Fabricating plastics
for Medical Applications
by Paige Bowen

erformance plastics have been a part of the medical industry for decades, often replacing other materials for better durability, easier sanitation and patient comfort. Seen in applications that range from storage to prosthetics to hospital bed frames, performance plastics have played a role in saving people’s lives every day. But what does it mean to the performance plastics industry that our medical system depends on using plastics?

Prior to COVID, it’s likely that most people didn’t think about the use of performance plastics in the medical field. However, starting in April 2020, businesses throughout the world scrambled to purchase as much clear acrylic and polycarbonate as they could find to keep their employees and customers safe. Everything from face shields to barriers required clear plastic. Nurses and doctors went from wearing their usual masks to wearing masks and face shields. Large corporations ramped up their production of personal protective equipment (PPE) and cottage industries sprung up to meet the demand.

Materials for medical applications

Let’s start with the basic definition of medical-grade plastics: to be considered medical-grade, the plastics manufacturer must work under a physician’s license to pass the verification and validation requirements of regulatory agencies. Some of these requirements include having biocompatibility, temperature and impact and corrosion resistance and being able to withstand high wear and repeated sterilization. The most common thermoplastics used are polycarbonate (PC), polypropylene (PP) and polyethylene (PE).

Polycarbonates, because of their impact resistance properties and ability to withstand high-temperature ranges, are used frequently in the medical field. Everything from protective gear to medical devices can be manufactured out of polycarbonate. To help prevent the spread of COVID-19, hospitals and clinics had no choice but to increase their sterilization protocols. However, with these new protocols, the material started developing environmental stress cracks (ESC), resulting in premature device failures. Since learning this, manufacturers have started creating and testing new thermoplastic blends. One such blend that is showing promise is polycarbonate copolymers.

Polypropylene is a cost-effective choice for medical grade plastic where steam-sterilized medical devices are necessary. PP is also highly effective in durability for the number of cycles it can be reused, in addition to being recyclable. PP is slightly harder than polyethylene and more heat resistant. It also has a high chemical resistance; at room temperature, it is resistant to almost all organic solvents. The bottles pharmacies use for medication are typically made from PP. In hernia and pelvic organ prolapsed repairs, PP meshes have been used. One of the benefits of using this material for these sorts of procedures is that the body rarely rejects it. However, it has been noted that the PP mesh can erode the tissue surrounding the area, resulting in the FDA in 2012 to order dozens of manufacturers to study the side effects.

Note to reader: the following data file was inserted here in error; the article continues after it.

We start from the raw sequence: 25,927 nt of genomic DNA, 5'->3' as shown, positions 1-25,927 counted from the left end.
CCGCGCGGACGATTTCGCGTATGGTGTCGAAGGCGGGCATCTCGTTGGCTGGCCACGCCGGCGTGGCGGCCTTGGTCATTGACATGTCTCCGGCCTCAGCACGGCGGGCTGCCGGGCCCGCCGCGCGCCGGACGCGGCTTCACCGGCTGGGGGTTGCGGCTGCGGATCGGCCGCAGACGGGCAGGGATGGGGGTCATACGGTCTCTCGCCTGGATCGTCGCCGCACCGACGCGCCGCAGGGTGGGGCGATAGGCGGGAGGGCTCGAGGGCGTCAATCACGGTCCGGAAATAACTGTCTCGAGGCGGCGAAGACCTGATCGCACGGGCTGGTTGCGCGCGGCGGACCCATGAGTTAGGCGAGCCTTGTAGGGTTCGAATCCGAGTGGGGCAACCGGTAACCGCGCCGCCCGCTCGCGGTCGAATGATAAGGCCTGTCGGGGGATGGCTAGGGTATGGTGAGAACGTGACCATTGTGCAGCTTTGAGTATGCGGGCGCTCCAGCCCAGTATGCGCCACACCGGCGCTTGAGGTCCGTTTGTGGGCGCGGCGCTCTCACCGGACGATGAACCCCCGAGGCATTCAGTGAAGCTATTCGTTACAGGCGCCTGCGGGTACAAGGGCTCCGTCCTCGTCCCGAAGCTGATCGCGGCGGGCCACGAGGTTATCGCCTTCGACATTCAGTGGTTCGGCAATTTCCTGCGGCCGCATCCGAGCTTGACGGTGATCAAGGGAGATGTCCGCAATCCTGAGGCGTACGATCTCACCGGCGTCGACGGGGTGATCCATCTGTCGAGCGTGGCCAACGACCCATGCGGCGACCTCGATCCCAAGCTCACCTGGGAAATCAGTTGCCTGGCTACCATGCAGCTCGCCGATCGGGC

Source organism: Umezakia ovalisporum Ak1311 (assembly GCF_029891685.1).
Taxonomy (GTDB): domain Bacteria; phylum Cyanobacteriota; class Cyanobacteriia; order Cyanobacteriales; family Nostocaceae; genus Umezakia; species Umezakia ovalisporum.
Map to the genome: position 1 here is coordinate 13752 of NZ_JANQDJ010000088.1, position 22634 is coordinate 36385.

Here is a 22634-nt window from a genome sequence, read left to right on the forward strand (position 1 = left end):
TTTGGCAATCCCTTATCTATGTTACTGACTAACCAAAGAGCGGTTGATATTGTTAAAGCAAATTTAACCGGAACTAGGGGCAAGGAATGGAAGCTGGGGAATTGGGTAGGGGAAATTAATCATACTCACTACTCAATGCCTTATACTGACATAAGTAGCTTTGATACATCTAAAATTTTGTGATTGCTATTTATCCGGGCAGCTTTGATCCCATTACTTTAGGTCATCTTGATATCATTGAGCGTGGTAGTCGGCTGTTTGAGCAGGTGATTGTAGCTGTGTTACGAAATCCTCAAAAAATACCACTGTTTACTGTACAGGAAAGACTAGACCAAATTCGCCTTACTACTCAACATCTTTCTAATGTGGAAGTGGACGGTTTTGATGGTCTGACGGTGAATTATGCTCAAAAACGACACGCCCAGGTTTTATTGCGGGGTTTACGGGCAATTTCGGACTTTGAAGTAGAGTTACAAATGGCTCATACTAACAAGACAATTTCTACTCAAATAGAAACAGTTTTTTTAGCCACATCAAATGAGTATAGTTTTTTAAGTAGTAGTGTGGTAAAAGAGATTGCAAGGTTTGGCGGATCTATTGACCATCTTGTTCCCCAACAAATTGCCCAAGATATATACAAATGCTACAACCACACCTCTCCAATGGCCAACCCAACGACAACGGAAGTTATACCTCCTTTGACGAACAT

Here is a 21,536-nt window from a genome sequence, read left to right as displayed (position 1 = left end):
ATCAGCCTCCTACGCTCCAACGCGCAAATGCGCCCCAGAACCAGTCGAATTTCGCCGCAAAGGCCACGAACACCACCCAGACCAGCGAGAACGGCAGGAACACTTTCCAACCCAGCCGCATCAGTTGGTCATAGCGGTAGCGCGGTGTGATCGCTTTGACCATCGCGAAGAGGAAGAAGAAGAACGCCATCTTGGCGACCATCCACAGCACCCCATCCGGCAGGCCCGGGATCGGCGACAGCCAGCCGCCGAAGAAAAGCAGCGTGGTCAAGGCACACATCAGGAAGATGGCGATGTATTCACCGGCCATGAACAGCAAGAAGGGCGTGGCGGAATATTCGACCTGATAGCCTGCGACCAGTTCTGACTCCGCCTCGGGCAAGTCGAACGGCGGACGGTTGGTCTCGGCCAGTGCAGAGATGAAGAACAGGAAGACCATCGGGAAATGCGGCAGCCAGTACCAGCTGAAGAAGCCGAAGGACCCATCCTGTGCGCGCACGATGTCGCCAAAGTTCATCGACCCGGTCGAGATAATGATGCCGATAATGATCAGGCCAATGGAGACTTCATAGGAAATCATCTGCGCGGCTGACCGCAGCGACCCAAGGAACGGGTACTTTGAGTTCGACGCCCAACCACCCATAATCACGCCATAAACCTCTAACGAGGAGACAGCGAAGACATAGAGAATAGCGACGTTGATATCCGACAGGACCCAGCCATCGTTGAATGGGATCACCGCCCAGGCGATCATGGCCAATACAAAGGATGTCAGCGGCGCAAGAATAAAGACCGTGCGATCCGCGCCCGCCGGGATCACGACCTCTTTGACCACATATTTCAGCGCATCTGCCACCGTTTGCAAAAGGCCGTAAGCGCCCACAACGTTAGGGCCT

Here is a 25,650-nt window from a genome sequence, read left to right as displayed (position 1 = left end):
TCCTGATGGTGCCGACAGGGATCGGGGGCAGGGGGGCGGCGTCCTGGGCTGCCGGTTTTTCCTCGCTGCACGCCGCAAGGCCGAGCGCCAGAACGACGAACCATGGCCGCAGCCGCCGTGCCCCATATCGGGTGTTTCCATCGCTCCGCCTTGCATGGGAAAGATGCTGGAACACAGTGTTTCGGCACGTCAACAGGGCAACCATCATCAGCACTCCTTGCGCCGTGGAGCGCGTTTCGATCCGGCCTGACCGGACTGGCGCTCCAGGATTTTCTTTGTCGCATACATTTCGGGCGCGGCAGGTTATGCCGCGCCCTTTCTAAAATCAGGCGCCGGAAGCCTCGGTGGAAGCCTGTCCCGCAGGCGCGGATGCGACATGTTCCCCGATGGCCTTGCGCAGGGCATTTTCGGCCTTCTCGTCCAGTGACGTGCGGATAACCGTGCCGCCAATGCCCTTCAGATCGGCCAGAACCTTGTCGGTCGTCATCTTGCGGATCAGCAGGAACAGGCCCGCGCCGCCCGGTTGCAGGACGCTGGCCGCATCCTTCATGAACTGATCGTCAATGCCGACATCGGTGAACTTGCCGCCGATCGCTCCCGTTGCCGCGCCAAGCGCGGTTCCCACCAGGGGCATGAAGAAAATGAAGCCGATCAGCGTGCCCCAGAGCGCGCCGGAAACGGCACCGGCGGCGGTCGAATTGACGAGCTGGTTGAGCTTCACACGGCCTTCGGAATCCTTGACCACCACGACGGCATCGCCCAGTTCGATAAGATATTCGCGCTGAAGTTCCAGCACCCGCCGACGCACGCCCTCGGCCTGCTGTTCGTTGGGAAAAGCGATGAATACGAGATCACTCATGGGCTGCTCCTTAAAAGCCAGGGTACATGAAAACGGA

Polyethylene (PE) is the most used thermoplastic today. PE is typically used for packaging, bags, films, geomembranes, containers, etc. Ultra-high molecular weight polyethylene (UHMW) is used to make artificial joints. UHMW has excellent toughness, allowing for high levels of wear, this is the ideal material to manufacture joints.

Fabricating medical grade materials

When it comes to fabricating thermoplastics, whether you are dealing with medical grade or not, hot air plastic welding is a safe, structurally strong process. The most important aspect to welding thermoplastics is knowing the different temperature ranges each type of plastic requires to achieve a strong bond. What works for one type of plastic may not work for another type. This is extremely important especially when the item being fabricated requires being watertight.

Welding PC requires the welder to be set between 600°F/316°C – 675°F/357°C and PP requires 550°F/288°C – 625°F/329°C. The temperature required to weld PE ranges depending on the density. Low density PE (LDPE) requires 500°/260°C – 550°F/288°C, high density PE (HDPE) requires 500°/260°C – 600°F/316°C and ultra high molecular weight PE (UHMW) requires 900°F/482°C – 1000°F/538°C. These temperature ranges are based on using a 500-watt 120 volt heating element and welding approximately 2-3 feet per minute.

Additional considerations

As with all types of hot air welding, location, experience and thickness of the plastic can impact the temperature ranges required for welding. Those who live in a drier, cooler climate may find that they must set their temperature slightly higher than those who live in a more humid, hotter climate. The same goes for experience: those who have years’ worth of experience may be able to weld at a hotter temperature, enabling them to move faster than those who are beginners.

Thermoplastic welding is truly an art form and the more experience the user has, the faster and better welder the fabricator will become.

Paige Bowen is the president of Seelye Acquisitions, Inc. For more information, contact Seelye Acquisitions, Inc. at 946 Century Lane, Apopka, FL 32702-3709 USA; phone (407) 656-6677 or (800) 258-2936, fax (407) 656-5244, customerservice@seelyeinc-orl.com or www.seelyeinc-orl.com.